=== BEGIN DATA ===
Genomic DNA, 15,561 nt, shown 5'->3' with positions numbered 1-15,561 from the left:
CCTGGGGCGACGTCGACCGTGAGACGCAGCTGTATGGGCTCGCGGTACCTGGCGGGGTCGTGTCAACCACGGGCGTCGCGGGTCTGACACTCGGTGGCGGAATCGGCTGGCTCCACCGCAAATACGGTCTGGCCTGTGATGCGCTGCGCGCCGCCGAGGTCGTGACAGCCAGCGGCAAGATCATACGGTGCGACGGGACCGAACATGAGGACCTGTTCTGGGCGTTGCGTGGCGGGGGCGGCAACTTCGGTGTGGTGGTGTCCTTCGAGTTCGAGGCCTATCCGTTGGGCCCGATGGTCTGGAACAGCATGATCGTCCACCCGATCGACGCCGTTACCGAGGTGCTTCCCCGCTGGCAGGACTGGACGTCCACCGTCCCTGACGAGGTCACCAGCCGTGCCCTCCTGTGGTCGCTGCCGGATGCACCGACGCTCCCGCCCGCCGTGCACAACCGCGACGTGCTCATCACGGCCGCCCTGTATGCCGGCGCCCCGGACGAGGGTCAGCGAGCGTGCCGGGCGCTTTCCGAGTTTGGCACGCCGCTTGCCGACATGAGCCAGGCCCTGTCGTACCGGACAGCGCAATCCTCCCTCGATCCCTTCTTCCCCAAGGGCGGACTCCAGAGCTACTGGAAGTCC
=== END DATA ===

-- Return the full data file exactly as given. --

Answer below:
Genomic DNA, 15,561 nt, shown 5'->3' with positions numbered 1-15,561 from the left:
CCTGGGGCGACGTCGACCGTGAGACGCAGCTGTATGGGCTCGCGGTACCTGGCGGGGTCGTGTCAACCACGGGCGTCGCGGGTCTGACACTCGGTGGCGGAATCGGCTGGCTCCACCGCAAATACGGTCTGGCCTGTGATGCGCTGCGCGCCGCCGAGGTCGTGACAGCCAGCGGCAAGATCATACGGTGCGACGGGACCGAACATGAGGACCTGTTCTGGGCGTTGCGTGGCGGGGGCGGCAACTTCGGTGTGGTGGTGTCCTTCGAGTTCGAGGCCTATCCGTTGGGCCCGATGGTCTGGAACAGCATGATCGTCCACCCGATCGACGCCGTTACCGAGGTGCTTCCCCGCTGGCAGGACTGGACGTCCACCGTCCCTGACGAGGTCACCAGCCGTGCCCTCCTGTGGTCGCTGCCGGATGCACCGACGCTCCCGCCCGCCGTGCACAACCGCGACGTGCTCATCACGGCCGCCCTGTATGCCGGCGCCCCGGACGAGGGTCAGCGAGCGTGCCGGGCGCTTTCCGAGTTTGGCACGCCGCTTGCCGACATGAGCCAGGCCCTGTCGTACCGGACAGCGCAATCCTCCCTCGATCCCTTCTTCCCCAAGGGCGGACTCCAGAGCTACTGGAAGTCC